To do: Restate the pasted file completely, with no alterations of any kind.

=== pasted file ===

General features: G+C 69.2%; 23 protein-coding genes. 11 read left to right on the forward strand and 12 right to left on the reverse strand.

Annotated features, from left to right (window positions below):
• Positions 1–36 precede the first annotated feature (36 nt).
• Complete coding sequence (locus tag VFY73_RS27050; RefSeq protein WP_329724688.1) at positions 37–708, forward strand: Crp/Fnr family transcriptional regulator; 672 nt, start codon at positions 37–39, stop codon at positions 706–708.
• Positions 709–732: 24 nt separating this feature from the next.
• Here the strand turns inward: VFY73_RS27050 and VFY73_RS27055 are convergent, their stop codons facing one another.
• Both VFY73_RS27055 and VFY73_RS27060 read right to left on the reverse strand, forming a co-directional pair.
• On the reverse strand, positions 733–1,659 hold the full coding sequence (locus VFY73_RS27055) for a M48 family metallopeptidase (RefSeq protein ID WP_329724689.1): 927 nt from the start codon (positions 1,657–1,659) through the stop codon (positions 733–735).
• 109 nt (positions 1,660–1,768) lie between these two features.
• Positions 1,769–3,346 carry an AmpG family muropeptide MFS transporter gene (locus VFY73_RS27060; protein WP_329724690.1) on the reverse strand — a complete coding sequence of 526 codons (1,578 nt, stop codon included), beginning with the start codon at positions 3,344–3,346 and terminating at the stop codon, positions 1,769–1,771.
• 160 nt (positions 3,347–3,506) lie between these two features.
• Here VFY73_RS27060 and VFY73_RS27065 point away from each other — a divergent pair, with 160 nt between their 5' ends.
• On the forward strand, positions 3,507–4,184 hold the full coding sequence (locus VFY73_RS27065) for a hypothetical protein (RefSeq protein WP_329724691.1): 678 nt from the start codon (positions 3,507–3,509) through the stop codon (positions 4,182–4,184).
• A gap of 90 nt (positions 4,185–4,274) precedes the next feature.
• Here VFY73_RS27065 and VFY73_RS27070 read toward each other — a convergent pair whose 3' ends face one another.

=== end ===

General features: G+C 69.2%; 23 protein-coding genes. 11 read left to right on the forward strand and 12 right to left on the reverse strand.

Annotated features, from left to right (window positions below):
• Positions 1–36 precede the first annotated feature (36 nt).
• Complete coding sequence (locus tag VFY73_RS27050; RefSeq protein WP_329724688.1) at positions 37–708, forward strand: Crp/Fnr family transcriptional regulator; 672 nt, start codon at positions 37–39, stop codon at positions 706–708.
• Positions 709–732: 24 nt separating this feature from the next.
• Here the strand turns inward: VFY73_RS27050 and VFY73_RS27055 are convergent, their stop codons facing one another.
• Both VFY73_RS27055 and VFY73_RS27060 read right to left on the reverse strand, forming a co-directional pair.
• On the reverse strand, positions 733–1,659 hold the full coding sequence (locus VFY73_RS27055) for a M48 family metallopeptidase (RefSeq protein ID WP_329724689.1): 927 nt from the start codon (positions 1,657–1,659) through the stop codon (positions 733–735).
• 109 nt (positions 1,660–1,768) lie between these two features.
• Positions 1,769–3,346 carry an AmpG family muropeptide MFS transporter gene (locus VFY73_RS27060; protein WP_329724690.1) on the reverse strand — a complete coding sequence of 526 codons (1,578 nt, stop codon included), beginning with the start codon at positions 3,344–3,346 and terminating at the stop codon, positions 1,769–1,771.
• 160 nt (positions 3,347–3,506) lie between these two features.
• Here VFY73_RS27060 and VFY73_RS27065 point away from each other — a divergent pair, with 160 nt between their 5' ends.
• On the forward strand, positions 3,507–4,184 hold the full coding sequence (locus VFY73_RS27065) for a hypothetical protein (RefSeq protein WP_329724691.1): 678 nt from the start codon (positions 3,507–3,509) through the stop codon (positions 4,182–4,184).
• A gap of 90 nt (positions 4,185–4,274) precedes the next feature.
• Here VFY73_RS27065 and VFY73_RS27070 read toward each other — a convergent pair whose 3' ends face one another.